The city brought in licencing fees to cover the approximately $250,000 in annual maintenance cost of the docks at Cook Road, Water Street, and Sutherland Bay. (Photo/Gary Barnes)

The city brought in licencing fees to cover the approximately $250,000 in annual maintenance cost of the docks at Cook Road, Water Street, and Sutherland Bay. (Photo/Gary Barnes)

Okanagan commercial vessel operators capsized by city fees, rogue recreational boaters

Commerical boat operators take issue with private crafts offering tours for payment

Some Okanagan Lake tour boat operators are churning the water over Kelowna’s municipal dock licencing program.

The city set out fees for its three boat launches in March. Depending on the type of business, operators pay either $1,000 or $2,000 per watercraft annually. Fines for non-compliance can be up to $500.

Private boat owners are not required to pay the fees. However, several commercial operators are claiming it’s unfair, stating many private boats are offering tours for payment.

“I see them advertised on Facebook all the time, and I have no clue what their licencing is or anything like that, at $100 an hour,” said Lindsay Partington, co-owner of Sip and Anchor Luxury Wine Tours and Boat Charters.

“There are numerous people using the docks every day picking up, so why is it just small businesses they’re (the city) charging?”

Capital News spoke with other operators who asked not to be identified. One claimed they talked with a private boat owner who said following the rules was a hassle.

“He told me straight to my face it’s too much work with the city, too much insurance for clients, to hell with it,” said the operator. “Yet he’s there every day with two boats and Seadoo. “So how is that fair?”

READ MORE: Kelowna sets municipal boat launch fees for commercial operators

Partington stopped using city docks because she doesn’t want to pay the fee, plus her moorage, fuel, and employment costs have also increased.

“For us to pay a $2,000 increase in moorage and then pay a $2,000 fee for maybe eight pick-ups a year is not going to work. It doesn’t make financial sense.”

Not long after making that decision, Partington received what she said was a “not worded very nicely” email from the city.

“It was ‘you are going to be fined if you are caught from this point forward.’ For what, a two-second pick up at the dock?”

The anonymous tour operator said they are willing to get a dock licence.

“I’m all for it as long as it’s fair across the board.”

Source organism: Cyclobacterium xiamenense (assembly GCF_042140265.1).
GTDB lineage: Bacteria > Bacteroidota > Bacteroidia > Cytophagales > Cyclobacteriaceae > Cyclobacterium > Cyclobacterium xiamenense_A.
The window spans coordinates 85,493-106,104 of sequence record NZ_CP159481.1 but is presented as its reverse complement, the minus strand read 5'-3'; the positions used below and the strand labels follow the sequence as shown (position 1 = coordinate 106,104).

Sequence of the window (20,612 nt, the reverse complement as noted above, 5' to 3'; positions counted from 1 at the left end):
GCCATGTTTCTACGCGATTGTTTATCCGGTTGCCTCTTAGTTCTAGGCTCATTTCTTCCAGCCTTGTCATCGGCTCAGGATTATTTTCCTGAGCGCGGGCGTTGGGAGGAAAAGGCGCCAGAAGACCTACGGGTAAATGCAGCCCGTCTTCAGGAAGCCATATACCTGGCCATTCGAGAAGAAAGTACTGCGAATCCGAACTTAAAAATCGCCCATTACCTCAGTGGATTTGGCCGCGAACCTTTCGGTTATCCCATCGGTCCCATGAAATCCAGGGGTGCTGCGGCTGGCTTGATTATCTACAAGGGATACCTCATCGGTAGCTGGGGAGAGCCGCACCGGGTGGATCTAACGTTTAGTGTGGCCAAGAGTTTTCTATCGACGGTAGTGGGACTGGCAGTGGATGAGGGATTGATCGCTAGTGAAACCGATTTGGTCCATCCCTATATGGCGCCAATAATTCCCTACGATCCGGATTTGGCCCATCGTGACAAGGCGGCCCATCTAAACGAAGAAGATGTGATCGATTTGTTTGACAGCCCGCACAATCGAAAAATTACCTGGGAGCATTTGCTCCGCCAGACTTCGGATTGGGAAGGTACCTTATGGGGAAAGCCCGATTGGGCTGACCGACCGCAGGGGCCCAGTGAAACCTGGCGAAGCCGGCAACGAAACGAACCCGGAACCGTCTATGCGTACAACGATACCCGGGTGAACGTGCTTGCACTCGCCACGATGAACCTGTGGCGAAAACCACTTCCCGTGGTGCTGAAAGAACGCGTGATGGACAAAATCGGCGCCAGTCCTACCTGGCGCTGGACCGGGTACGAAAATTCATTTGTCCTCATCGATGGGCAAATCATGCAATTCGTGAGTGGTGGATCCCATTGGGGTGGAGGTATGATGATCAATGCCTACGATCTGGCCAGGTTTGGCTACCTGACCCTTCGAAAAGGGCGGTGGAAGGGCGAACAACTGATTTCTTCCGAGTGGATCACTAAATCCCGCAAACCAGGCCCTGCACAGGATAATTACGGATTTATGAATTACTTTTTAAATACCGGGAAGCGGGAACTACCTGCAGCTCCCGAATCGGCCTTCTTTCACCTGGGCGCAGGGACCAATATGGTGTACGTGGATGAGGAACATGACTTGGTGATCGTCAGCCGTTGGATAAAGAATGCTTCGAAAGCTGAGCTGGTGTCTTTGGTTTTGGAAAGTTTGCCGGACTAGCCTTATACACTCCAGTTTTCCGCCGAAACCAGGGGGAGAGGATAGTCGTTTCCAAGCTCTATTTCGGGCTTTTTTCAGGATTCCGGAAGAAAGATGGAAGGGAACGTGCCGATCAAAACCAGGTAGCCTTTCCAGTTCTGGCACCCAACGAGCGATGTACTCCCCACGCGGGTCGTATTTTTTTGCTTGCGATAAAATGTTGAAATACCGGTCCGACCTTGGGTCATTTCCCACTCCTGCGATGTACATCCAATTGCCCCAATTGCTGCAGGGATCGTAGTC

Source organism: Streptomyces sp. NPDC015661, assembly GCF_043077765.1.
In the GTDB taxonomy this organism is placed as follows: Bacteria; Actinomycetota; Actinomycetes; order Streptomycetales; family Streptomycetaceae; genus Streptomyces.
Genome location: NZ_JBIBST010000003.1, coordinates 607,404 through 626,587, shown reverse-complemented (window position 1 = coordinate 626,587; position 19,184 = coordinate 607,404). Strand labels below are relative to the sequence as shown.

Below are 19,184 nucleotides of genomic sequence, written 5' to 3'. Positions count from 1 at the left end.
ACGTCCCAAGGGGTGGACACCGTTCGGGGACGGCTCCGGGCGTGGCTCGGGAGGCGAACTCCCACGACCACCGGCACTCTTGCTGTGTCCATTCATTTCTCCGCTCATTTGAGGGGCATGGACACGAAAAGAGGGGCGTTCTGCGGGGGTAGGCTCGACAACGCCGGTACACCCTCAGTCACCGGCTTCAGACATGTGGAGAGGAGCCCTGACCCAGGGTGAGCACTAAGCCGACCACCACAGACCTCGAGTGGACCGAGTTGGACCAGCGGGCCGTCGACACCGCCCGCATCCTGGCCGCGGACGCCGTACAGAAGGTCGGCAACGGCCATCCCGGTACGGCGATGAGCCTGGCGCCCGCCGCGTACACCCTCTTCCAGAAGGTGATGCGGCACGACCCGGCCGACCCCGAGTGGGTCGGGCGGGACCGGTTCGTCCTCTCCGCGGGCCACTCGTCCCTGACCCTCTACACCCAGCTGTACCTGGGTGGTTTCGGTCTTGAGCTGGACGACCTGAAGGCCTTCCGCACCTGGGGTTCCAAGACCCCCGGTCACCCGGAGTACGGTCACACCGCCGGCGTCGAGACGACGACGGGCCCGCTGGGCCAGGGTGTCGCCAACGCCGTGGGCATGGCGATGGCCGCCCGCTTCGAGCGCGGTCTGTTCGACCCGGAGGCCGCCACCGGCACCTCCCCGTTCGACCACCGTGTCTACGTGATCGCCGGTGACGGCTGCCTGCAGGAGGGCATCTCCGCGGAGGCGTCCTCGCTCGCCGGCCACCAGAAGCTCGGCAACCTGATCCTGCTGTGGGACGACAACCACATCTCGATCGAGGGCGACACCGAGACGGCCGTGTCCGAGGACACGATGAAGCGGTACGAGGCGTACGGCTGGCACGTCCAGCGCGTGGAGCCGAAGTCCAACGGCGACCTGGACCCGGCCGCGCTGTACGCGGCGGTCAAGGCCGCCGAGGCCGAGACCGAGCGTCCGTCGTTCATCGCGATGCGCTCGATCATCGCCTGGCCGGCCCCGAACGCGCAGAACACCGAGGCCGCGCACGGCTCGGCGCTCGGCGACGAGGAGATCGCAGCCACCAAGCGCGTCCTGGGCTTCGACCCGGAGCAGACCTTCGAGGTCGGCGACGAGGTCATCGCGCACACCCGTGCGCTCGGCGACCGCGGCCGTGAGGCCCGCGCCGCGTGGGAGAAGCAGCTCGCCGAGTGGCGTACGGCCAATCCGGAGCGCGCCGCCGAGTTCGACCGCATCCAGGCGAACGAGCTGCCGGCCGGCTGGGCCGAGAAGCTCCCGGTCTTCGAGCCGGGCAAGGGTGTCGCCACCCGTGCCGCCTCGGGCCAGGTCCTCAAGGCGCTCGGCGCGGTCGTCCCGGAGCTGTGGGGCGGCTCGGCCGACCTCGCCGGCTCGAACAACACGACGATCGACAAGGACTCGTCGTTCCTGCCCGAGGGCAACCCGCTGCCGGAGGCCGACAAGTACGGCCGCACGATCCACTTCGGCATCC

Another concern Partington and the other operators have, is people paying to get on a private boat that may not be properly insured, licenced, or certified. The safety of tour boat operations is regulated by the Canada Shipping Act and overseen by Transport Canada. Partington says people are likely unaware that they could be going out on a vessel that may not be adequately licenced or insured.

“What if something happens? You’re out on a boat with that person and they’re not licenced properly. Do they have the right insurance? Who knows, maybe they do.”

The anonymous tour operator Capital News spoke with echoed those concerns.

“The public may not know what they are getting themselves into. Tour operators are following the rules, we’re paying a lot of money and we’re doing things by the book with proper coverage, proper insurance.”

The operator also had a few choice words for those flouting the rules.

“Shame on you for taking liability with the general public, because they have no idea.”

Partington said the big issue for her is that Kelowna is a city that prides itself on supporting tourism.

“We have so many great small businesses and this is an obstacle. Our city should be supporting small business and tourism, and this is the opposite of that.”

A staff report going to city council Monday states commercial use of municipal docks has dropped about 30 per cent since the fees came in. Ten companies have completed their licensing and another ten are being finalized. Twelve operators have indicated that they have made other arrangements and will not be using city docks because of the new program. At least eight companies have not indicated if they will apply for a licence. Bylaw officers have been conducting random checks at city boat launches and four tickets have been issued so far.

“The city’s commercial boat launch program has proven highly successful, alleviating commercial demand for limited launching capacity at the Cook Road and Water Street boat launches while at the same time raising $140,000 in non-taxation revenue,” the report states.

The city brought in licencing fees to cover the approximately $250,000 in annual maintenance cost of the docks at Cook Road, Water Street, and Sutherland Bay. It’s anticipated an additional $1.15 million will be needed over the next ten years for repairs and improvements.

Capital News has repeatedly contacted the City of Kelowna, and Transport Canada for comment but did not receive a response in time for publication.

READ MORE: Lake Country on board with commercial boat launch fees


@GaryBarnes109
gary.barnes@kelownacapnews.com

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BoatingBylawsCity CouncilCity of KelownaKelownalakesOkanaganTourism

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